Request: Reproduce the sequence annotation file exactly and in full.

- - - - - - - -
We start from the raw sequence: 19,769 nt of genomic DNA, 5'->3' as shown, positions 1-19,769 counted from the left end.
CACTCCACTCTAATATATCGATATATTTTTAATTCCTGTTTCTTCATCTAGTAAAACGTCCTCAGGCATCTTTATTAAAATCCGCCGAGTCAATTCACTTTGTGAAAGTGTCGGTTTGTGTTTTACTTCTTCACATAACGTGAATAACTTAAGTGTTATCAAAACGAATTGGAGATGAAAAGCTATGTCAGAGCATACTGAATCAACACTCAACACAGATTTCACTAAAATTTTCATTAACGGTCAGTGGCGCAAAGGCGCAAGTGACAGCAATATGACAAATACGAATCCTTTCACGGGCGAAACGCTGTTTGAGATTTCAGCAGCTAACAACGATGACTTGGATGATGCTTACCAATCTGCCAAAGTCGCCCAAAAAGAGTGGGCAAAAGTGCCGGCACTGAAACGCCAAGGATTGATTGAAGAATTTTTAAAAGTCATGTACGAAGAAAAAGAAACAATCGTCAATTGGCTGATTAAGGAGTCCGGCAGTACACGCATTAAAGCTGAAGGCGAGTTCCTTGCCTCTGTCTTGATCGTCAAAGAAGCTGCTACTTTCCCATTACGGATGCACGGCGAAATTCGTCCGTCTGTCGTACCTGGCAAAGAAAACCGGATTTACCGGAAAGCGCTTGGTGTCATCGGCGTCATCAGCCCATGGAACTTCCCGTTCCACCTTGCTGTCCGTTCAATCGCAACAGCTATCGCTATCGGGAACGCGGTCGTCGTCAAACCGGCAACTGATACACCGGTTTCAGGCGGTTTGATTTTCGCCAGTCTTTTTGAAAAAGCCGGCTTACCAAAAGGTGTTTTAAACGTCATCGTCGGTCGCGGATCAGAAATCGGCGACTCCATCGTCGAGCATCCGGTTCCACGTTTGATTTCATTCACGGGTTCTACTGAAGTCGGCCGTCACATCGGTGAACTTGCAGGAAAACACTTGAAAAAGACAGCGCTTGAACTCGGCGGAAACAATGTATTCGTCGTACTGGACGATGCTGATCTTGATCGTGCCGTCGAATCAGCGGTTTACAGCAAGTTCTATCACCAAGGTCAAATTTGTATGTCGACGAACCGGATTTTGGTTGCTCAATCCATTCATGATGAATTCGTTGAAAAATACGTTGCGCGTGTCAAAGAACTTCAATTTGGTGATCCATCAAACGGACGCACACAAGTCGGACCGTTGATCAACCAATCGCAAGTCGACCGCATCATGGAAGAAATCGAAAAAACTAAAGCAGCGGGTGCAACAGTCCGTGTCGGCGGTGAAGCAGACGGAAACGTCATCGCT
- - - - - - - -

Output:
We start from the raw sequence: 19,769 nt of genomic DNA, 5'->3' as shown, positions 1-19,769 counted from the left end.
CACTCCACTCTAATATATCGATATATTTTTAATTCCTGTTTCTTCATCTAGTAAAACGTCCTCAGGCATCTTTATTAAAATCCGCCGAGTCAATTCACTTTGTGAAAGTGTCGGTTTGTGTTTTACTTCTTCACATAACGTGAATAACTTAAGTGTTATCAAAACGAATTGGAGATGAAAAGCTATGTCAGAGCATACTGAATCAACACTCAACACAGATTTCACTAAAATTTTCATTAACGGTCAGTGGCGCAAAGGCGCAAGTGACAGCAATATGACAAATACGAATCCTTTCACGGGCGAAACGCTGTTTGAGATTTCAGCAGCTAACAACGATGACTTGGATGATGCTTACCAATCTGCCAAAGTCGCCCAAAAAGAGTGGGCAAAAGTGCCGGCACTGAAACGCCAAGGATTGATTGAAGAATTTTTAAAAGTCATGTACGAAGAAAAAGAAACAATCGTCAATTGGCTGATTAAGGAGTCCGGCAGTACACGCATTAAAGCTGAAGGCGAGTTCCTTGCCTCTGTCTTGATCGTCAAAGAAGCTGCTACTTTCCCATTACGGATGCACGGCGAAATTCGTCCGTCTGTCGTACCTGGCAAAGAAAACCGGATTTACCGGAAAGCGCTTGGTGTCATCGGCGTCATCAGCCCATGGAACTTCCCGTTCCACCTTGCTGTCCGTTCAATCGCAACAGCTATCGCTATCGGGAACGCGGTCGTCGTCAAACCGGCAACTGATACACCGGTTTCAGGCGGTTTGATTTTCGCCAGTCTTTTTGAAAAAGCCGGCTTACCAAAAGGTGTTTTAAACGTCATCGTCGGTCGCGGATCAGAAATCGGCGACTCCATCGTCGAGCATCCGGTTCCACGTTTGATTTCATTCACGGGTTCTACTGAAGTCGGCCGTCACATCGGTGAACTTGCAGGAAAACACTTGAAAAAGACAGCGCTTGAACTCGGCGGAAACAATGTATTCGTCGTACTGGACGATGCTGATCTTGATCGTGCCGTCGAATCAGCGGTTTACAGCAAGTTCTATCACCAAGGTCAAATTTGTATGTCGACGAACCGGATTTTGGTTGCTCAATCCATTCATGATGAATTCGTTGAAAAATACGTTGCGCGTGTCAAAGAACTTCAATTTGGTGATCCATCAAACGGACGCACACAAGTCGGACCGTTGATCAACCAATCGCAAGTCGACCGCATCATGGAAGAAATCGAAAAAACTAAAGCAGCGGGTGCAACAGTCCGTGTCGGCGGTGAAGCAGACGGAAACGTCATCGCT